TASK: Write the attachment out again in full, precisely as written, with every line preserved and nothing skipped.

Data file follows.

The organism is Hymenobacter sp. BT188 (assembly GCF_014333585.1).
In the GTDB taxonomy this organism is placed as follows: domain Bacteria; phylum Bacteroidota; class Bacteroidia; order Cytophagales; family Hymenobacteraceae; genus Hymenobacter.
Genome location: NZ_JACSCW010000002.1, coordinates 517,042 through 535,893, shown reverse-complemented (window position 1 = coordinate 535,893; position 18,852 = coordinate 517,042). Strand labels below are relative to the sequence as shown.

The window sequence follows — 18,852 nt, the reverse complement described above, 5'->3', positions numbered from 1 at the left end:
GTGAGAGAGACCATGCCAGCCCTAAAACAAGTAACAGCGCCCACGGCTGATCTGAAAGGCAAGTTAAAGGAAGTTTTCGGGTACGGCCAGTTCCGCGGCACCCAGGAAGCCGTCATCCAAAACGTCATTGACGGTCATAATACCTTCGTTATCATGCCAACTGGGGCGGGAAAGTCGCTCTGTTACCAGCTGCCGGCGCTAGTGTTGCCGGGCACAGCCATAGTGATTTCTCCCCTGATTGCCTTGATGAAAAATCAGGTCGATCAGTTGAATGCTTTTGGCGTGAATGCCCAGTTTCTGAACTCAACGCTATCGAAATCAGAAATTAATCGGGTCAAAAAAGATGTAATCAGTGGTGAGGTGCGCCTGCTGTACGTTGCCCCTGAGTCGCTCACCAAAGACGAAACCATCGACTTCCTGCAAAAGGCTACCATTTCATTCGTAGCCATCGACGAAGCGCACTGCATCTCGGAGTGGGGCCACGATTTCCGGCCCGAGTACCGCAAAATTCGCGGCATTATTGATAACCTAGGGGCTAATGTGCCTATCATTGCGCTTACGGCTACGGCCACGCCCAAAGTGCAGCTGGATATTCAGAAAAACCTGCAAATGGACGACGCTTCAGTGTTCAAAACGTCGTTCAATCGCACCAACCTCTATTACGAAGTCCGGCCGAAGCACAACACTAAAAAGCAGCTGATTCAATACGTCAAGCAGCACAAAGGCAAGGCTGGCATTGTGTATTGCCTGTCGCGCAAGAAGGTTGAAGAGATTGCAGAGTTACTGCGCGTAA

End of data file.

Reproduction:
The organism is Hymenobacter sp. BT188 (assembly GCF_014333585.1).
In the GTDB taxonomy this organism is placed as follows: domain Bacteria; phylum Bacteroidota; class Bacteroidia; order Cytophagales; family Hymenobacteraceae; genus Hymenobacter.
Genome location: NZ_JACSCW010000002.1, coordinates 517,042 through 535,893, shown reverse-complemented (window position 1 = coordinate 535,893; position 18,852 = coordinate 517,042). Strand labels below are relative to the sequence as shown.

The window sequence follows — 18,852 nt, the reverse complement described above, 5'->3', positions numbered from 1 at the left end:
GTGAGAGAGACCATGCCAGCCCTAAAACAAGTAACAGCGCCCACGGCTGATCTGAAAGGCAAGTTAAAGGAAGTTTTCGGGTACGGCCAGTTCCGCGGCACCCAGGAAGCCGTCATCCAAAACGTCATTGACGGTCATAATACCTTCGTTATCATGCCAACTGGGGCGGGAAAGTCGCTCTGTTACCAGCTGCCGGCGCTAGTGTTGCCGGGCACAGCCATAGTGATTTCTCCCCTGATTGCCTTGATGAAAAATCAGGTCGATCAGTTGAATGCTTTTGGCGTGAATGCCCAGTTTCTGAACTCAACGCTATCGAAATCAGAAATTAATCGGGTCAAAAAAGATGTAATCAGTGGTGAGGTGCGCCTGCTGTACGTTGCCCCTGAGTCGCTCACCAAAGACGAAACCATCGACTTCCTGCAAAAGGCTACCATTTCATTCGTAGCCATCGACGAAGCGCACTGCATCTCGGAGTGGGGCCACGATTTCCGGCCCGAGTACCGCAAAATTCGCGGCATTATTGATAACCTAGGGGCTAATGTGCCTATCATTGCGCTTACGGCTACGGCCACGCCCAAAGTGCAGCTGGATATTCAGAAAAACCTGCAAATGGACGACGCTTCAGTGTTCAAAACGTCGTTCAATCGCACCAACCTCTATTACGAAGTCCGGCCGAAGCACAACACTAAAAAGCAGCTGATTCAATACGTCAAGCAGCACAAAGGCAAGGCTGGCATTGTGTATTGCCTGTCGCGCAAGAAGGTTGAAGAGATTGCAGAGTTACTGCGCGTAA